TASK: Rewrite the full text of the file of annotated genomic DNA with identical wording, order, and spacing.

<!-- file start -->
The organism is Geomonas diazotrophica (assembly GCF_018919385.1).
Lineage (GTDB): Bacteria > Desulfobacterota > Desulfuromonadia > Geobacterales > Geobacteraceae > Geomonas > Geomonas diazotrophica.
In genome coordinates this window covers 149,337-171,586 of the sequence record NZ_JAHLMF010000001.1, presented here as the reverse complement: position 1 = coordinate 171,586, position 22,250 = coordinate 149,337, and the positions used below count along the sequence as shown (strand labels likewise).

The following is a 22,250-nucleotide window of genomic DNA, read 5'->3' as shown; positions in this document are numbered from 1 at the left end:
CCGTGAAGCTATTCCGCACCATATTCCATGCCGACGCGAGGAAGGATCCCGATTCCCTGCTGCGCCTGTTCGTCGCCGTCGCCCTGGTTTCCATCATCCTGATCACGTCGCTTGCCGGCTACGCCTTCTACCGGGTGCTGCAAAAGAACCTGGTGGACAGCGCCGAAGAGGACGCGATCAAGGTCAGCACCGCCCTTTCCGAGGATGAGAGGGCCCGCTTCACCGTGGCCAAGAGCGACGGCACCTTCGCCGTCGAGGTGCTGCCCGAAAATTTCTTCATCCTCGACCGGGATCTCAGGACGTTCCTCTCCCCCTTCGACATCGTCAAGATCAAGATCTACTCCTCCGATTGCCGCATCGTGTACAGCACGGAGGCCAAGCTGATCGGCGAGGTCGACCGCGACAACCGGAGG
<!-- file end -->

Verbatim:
The organism is Geomonas diazotrophica (assembly GCF_018919385.1).
Lineage (GTDB): Bacteria > Desulfobacterota > Desulfuromonadia > Geobacterales > Geobacteraceae > Geomonas > Geomonas diazotrophica.
In genome coordinates this window covers 149,337-171,586 of the sequence record NZ_JAHLMF010000001.1, presented here as the reverse complement: position 1 = coordinate 171,586, position 22,250 = coordinate 149,337, and the positions used below count along the sequence as shown (strand labels likewise).

The following is a 22,250-nucleotide window of genomic DNA, read 5'->3' as shown; positions in this document are numbered from 1 at the left end:
CCGTGAAGCTATTCCGCACCATATTCCATGCCGACGCGAGGAAGGATCCCGATTCCCTGCTGCGCCTGTTCGTCGCCGTCGCCCTGGTTTCCATCATCCTGATCACGTCGCTTGCCGGCTACGCCTTCTACCGGGTGCTGCAAAAGAACCTGGTGGACAGCGCCGAAGAGGACGCGATCAAGGTCAGCACCGCCCTTTCCGAGGATGAGAGGGCCCGCTTCACCGTGGCCAAGAGCGACGGCACCTTCGCCGTCGAGGTGCTGCCCGAAAATTTCTTCATCCTCGACCGGGATCTCAGGACGTTCCTCTCCCCCTTCGACATCGTCAAGATCAAGATCTACTCCTCCGATTGCCGCATCGTGTACAGCACGGAGGCCAAGCTGATCGGCGAGGTCGACCGCGACAACCGGAGG